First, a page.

Nepal faces food-security difficulties

BY HARI PRASAD SHRESTHA      3/4/2018

According to the World Bank, the cereal production in Nepal was 9,562,680 metric tons (MT) as of 2014. Over the past 53 years, this indicator reached a maximum value of 9,562,680 in 2014 and a minimum value of 3,126,325 in 1966. Production of major cereals in year 2015/16 was – Paddy 4,299,079 MT, Maize 2,231,517 MT, Millet 302,397 MT, Buckwheat 11,641 MT and Wheat1,736,849 MT.

About 33.1 % of its GDP and more than 50 % of its export depend on agriculture, and it supports food, income, and employment to 65.7% of the population in Nepal.

The earthquakes of 2015 damaged agriculture infrastructures, livestock, fisheries, croplands and food and seed stocks the total amount to about NPR 28.3 billion.

Until 1980, agriculture was most prioritized and prestigious sector for Nepali people especially in plain lands of Terai region. It was superior means of livelihood compared to doing trade and government jobs. By that time, possessing an adequate amount of land were high profile, rich, prestigious and landlords (Jamindars) in Terai. But after increasing population pressures, low productivity, difficult to survive only through agriculture, this scenario completely changed.

Self-sufficient in food-grains until the 1980s, Nepal now import billions of foods. During the 1960s, the cereal yield in Nepal was one of the highest among the South Asian nations; yield in Nepal was 198 percent higher than that in Bangladesh, 212 percent higher than in Sri Lanka. But now the situation has completely reversed. Now, average rice, wheat, and maize yields are comparatively lower than for most of its South Asian neighbors.

It is well known that the agriculture sector in Nepal is not well developed and Nepal requires a Herculean effort to develop this sector. Low investment, lack of transport, lack of agriculture inputs, seeds, loans to required farmers, remote areas, excessive cost, weak market mechanism, substantial risk, lack of publicity and research are the problems of the agriculture sector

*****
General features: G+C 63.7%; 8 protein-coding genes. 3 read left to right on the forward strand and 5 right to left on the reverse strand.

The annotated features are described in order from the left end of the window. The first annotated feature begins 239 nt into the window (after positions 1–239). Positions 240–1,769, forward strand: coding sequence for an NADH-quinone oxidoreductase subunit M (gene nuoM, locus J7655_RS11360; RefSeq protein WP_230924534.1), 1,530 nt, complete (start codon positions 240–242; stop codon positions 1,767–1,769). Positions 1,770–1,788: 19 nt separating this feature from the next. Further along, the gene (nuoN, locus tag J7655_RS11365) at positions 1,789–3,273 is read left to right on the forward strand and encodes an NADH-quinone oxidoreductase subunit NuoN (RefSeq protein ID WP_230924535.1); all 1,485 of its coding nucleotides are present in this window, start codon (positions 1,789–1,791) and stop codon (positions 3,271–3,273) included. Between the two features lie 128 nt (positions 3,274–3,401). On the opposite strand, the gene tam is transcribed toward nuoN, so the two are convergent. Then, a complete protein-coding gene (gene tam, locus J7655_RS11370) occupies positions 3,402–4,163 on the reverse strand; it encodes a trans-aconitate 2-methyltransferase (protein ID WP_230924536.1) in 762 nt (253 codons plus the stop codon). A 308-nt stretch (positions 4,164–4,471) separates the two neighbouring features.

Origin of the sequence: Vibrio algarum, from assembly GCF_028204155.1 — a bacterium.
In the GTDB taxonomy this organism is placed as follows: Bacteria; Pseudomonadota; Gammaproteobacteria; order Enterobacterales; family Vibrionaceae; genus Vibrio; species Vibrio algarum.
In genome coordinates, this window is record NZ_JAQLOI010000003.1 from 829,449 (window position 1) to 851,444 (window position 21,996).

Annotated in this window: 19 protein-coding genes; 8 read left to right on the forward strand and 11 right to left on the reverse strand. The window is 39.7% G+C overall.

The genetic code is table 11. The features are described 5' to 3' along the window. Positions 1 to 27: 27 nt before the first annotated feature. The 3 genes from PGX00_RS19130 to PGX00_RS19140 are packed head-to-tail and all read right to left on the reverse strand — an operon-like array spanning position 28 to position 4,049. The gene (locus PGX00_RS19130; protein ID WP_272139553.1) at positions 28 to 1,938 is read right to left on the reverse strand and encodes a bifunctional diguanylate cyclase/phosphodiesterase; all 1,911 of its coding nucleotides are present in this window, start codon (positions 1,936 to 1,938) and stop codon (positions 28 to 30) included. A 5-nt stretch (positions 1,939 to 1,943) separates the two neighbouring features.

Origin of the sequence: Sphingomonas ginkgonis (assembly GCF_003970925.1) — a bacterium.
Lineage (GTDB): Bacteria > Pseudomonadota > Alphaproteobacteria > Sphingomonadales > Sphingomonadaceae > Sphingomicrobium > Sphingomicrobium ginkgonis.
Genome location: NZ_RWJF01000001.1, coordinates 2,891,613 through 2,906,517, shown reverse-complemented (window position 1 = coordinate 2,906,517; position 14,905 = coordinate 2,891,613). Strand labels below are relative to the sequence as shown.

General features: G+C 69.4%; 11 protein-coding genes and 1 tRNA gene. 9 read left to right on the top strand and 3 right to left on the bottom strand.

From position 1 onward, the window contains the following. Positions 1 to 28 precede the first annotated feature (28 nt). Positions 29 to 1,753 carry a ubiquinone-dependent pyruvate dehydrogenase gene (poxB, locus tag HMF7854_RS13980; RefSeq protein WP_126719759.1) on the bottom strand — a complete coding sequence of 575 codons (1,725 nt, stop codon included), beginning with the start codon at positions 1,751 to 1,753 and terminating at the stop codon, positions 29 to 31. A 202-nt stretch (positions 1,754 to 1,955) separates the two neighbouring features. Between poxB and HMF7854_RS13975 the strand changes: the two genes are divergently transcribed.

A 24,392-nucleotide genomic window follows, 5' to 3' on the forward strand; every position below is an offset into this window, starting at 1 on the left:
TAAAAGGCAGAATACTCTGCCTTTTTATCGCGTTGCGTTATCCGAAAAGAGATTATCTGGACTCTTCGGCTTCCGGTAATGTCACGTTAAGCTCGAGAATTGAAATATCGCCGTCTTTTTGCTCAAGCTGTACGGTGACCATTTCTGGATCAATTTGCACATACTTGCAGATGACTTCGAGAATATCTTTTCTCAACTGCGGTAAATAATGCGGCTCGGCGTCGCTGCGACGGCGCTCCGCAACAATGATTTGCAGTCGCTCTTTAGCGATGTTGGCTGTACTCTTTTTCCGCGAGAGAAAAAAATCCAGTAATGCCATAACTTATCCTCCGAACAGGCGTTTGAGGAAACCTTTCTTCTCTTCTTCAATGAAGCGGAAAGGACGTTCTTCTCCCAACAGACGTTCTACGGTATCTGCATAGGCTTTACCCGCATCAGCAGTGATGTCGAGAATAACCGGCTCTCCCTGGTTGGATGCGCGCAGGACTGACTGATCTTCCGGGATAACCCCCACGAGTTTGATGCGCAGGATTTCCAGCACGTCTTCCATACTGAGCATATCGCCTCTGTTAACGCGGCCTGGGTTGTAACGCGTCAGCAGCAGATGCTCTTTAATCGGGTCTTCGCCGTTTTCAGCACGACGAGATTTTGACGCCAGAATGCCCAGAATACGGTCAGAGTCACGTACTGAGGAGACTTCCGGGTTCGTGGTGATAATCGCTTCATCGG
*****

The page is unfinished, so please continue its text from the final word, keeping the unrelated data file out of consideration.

Present scenario

Because of low growth rate in the agricultural sector, the living standards in rural areas are deteriorating, and poverty gaps are ever widening in rural Nepal. In western and far western mountainous region, food supply by the World Food Program of the United Nations and the government itself has been a yearly routinely job; the long queues for rice in the mountains have been a never-ending phenomenon.

Approximately 45 of the country’s 75 districts fail to produce enough food to meet the population’s basic needs. Productivity is dropping while the population – approximately 28 million — is rising. Moreover, cropland holdings are diminishing in a country where nearly 70 percent of the population depends on agriculture for their livelihood.

Despite government’s limited investment in the agricultural sector, most of the funds are spent on administration expenses and staff salaries; only lesser amounts are being spent to support extension and productivity enhancements. The deteriorating agriculture scenario compelled many youths from rural farmer families to migrate, first to urban areas and then for foreign employment. According to the ILO, it is estimated that more than 80 percent of the agricultural workforce in Nepal are women.

Our farmers use traditional tools. Less than 1 percent farmers had tractors in 2011. Irrigation facility is a government’s liability, and less than 40 percent of its croplands are irrigated. Only 22 percent farmers have taken any loan of which only 8 percent have taken it from financial institutions like banks and cooperatives and the rest from money lenders.

Land ownership in Nepal has traditionally been concentrated in the hands of a few. For most poor rural families, access to land is insufficient. Almost 70% of the households have holdings of less than 1 ha, and many of them depend on plots that are too small to meet their subsistence requirements. Productivity levels remain low because of limited access to new farming technologies, inputs and extension services. About four fifths of the working population in Nepal live in rural areas and depend on subsistence farming for their livelihoods. And, poverty in rural areas can also be measured by area of land possessions as an indicator.